The average cost for a UC Berkeley student’s books, course materials, supplies and equipment per academic year is estimated to be $1,274, according to campus’s Financial Aid & Scholarships website. On top of tuition and other fees, costs for students often exceed expectations.
Campus spokesperson Janet Gilmore cited a campus website that provides information about affordable textbooks and course materials, which some faculty use to decide their course materials or provide alternative options. Other professors deliberately choose course textbooks that are open to the public, free of charge.
Gilmore also said UC Berkeley libraries have a contract with Springer Nature to provide students with free digital textbooks or affordable printed options, and several faculty utilize this as well. Gilmore added that campus has joined the Open Textbook Network in an effort to encourage students’ access to openly licensed and free textbooks and course materials.
Campus spokesperson Adam Ratliff emphasized campus’s various programs and resources to help students cover the full cost of attendance. For some students, this includes books, on top of tuition, fees, housing, food and transportation.
Further, senior adviser for national organizing in the ASUC’s office of external affairs vice president Issabella Romo worked with a team on equity in textbook and class software access on campus. She mentioned that, while there are classes in which professors provide all required readings or there are no readings, the classes that require textbooks can pose challenges due to high prices for students. Classes that also require students to purchase additional software add even more costs.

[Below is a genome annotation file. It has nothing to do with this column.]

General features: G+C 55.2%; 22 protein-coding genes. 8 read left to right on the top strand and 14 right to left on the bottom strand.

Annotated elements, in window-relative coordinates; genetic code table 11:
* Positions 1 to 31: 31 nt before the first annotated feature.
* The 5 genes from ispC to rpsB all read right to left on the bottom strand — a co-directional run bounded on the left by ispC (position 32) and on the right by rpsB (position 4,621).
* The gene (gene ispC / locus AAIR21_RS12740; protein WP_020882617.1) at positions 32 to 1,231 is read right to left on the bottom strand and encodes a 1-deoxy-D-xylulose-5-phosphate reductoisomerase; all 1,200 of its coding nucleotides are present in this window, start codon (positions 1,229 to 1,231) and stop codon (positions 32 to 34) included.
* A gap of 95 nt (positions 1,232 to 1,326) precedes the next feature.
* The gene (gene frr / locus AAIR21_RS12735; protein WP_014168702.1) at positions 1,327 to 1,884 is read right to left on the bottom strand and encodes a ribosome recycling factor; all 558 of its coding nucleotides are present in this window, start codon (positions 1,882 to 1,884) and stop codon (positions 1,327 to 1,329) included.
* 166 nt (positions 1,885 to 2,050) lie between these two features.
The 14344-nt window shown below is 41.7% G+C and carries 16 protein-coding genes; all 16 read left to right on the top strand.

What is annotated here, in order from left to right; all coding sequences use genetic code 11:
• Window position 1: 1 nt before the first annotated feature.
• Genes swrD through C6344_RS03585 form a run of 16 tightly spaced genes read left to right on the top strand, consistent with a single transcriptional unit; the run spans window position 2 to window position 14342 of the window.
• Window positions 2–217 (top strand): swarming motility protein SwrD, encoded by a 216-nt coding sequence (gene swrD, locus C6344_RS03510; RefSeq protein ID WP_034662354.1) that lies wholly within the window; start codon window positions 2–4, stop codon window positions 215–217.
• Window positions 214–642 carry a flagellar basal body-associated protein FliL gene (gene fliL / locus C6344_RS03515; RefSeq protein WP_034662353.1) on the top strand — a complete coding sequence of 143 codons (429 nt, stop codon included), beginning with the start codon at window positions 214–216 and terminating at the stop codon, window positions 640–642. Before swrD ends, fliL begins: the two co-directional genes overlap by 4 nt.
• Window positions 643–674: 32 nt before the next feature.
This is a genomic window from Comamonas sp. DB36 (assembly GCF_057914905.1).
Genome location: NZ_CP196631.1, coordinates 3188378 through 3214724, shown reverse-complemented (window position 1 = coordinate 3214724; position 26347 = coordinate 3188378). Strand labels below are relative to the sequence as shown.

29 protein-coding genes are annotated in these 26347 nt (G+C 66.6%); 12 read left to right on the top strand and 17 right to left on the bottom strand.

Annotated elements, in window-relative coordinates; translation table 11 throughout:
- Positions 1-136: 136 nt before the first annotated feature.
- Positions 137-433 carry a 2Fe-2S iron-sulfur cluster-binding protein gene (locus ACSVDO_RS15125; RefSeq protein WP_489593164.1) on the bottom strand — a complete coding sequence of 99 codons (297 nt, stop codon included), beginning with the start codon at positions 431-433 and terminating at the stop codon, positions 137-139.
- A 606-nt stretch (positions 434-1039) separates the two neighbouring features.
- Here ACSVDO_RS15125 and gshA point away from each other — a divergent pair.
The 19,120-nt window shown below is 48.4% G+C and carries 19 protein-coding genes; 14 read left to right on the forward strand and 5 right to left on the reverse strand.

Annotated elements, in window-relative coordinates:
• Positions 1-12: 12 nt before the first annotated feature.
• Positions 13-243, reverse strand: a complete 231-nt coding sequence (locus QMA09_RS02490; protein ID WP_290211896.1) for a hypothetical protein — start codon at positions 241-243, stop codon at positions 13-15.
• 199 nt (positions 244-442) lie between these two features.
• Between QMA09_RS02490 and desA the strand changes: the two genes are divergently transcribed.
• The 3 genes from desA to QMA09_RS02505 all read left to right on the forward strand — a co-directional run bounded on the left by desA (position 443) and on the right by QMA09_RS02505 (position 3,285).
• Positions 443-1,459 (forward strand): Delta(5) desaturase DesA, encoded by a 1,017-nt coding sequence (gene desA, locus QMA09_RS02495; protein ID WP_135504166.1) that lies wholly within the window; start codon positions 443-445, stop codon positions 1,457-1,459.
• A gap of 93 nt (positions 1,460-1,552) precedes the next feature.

“This is a problem because we realize a lot of students, if they have to purchase stuff for class, that’s a thing they don’t necessarily anticipate, especially if they don’t have access to the syllabus,” Romo said.
Romo said that after UC Davis instituted a few textbook programs, the ASUC has been motivated to follow suit.
According to Romo, the office is currently considering a program called “Inclusive Access,” in which campus would partner with publishers of course materials. Romo said the goal is that, as a result of this program, textbooks will be offered to students at a lower price than before or than buying the textbooks directly from the publisher.
“Essentially, what this program aims to do is it’ll charge a more standard fee for textbooks that may be required in order to ensure that students are able to get their books at a reasonable cost,” Romo said.
Students could voluntarily opt into this program, paying a per-class fee for the program to receive all required textbooks for a particular class. The textbook offerings, however, would be primarily online.
Additionally, Romo said there may be unequal access to this program due to technological requirements. However, she said campus has laptop loan programs which may help students bridge this gap.
“I’d be interested in seeing some sort of collaboration between the student store that manages this program, if it goes through, and the university programs that offer students laptop loans, to see that there is an increase in available laptops for students to correlate with the increase in need in requirements for online textbooks,” Romo said.